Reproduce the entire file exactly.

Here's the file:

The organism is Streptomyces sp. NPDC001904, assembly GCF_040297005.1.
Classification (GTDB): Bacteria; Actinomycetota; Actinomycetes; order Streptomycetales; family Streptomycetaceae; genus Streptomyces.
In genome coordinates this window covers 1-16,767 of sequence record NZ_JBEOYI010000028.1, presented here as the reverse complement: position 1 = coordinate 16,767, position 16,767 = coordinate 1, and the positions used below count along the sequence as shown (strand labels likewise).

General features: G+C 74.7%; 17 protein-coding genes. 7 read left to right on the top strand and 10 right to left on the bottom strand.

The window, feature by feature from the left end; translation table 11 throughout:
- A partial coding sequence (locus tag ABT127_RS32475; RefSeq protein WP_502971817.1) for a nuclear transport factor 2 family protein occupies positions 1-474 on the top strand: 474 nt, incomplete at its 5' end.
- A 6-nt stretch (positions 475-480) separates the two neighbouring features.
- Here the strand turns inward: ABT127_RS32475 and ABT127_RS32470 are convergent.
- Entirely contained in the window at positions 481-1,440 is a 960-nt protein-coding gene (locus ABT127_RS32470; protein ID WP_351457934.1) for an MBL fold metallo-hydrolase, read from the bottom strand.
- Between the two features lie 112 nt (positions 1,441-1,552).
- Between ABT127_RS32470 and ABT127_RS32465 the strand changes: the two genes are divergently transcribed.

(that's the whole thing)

The organism is Streptomyces sp. NPDC001904, assembly GCF_040297005.1.
Classification (GTDB): Bacteria; Actinomycetota; Actinomycetes; order Streptomycetales; family Streptomycetaceae; genus Streptomyces.
In genome coordinates this window covers 1-16,767 of sequence record NZ_JBEOYI010000028.1, presented here as the reverse complement: position 1 = coordinate 16,767, position 16,767 = coordinate 1, and the positions used below count along the sequence as shown (strand labels likewise).

General features: G+C 74.7%; 17 protein-coding genes. 7 read left to right on the top strand and 10 right to left on the bottom strand.

The window, feature by feature from the left end; translation table 11 throughout:
- A partial coding sequence (locus tag ABT127_RS32475; RefSeq protein WP_502971817.1) for a nuclear transport factor 2 family protein occupies positions 1-474 on the top strand: 474 nt, incomplete at its 5' end.
- A 6-nt stretch (positions 475-480) separates the two neighbouring features.
- Here the strand turns inward: ABT127_RS32475 and ABT127_RS32470 are convergent.
- Entirely contained in the window at positions 481-1,440 is a 960-nt protein-coding gene (locus ABT127_RS32470; protein ID WP_351457934.1) for an MBL fold metallo-hydrolase, read from the bottom strand.
- Between the two features lie 112 nt (positions 1,441-1,552).
- Between ABT127_RS32470 and ABT127_RS32465 the strand changes: the two genes are divergently transcribed.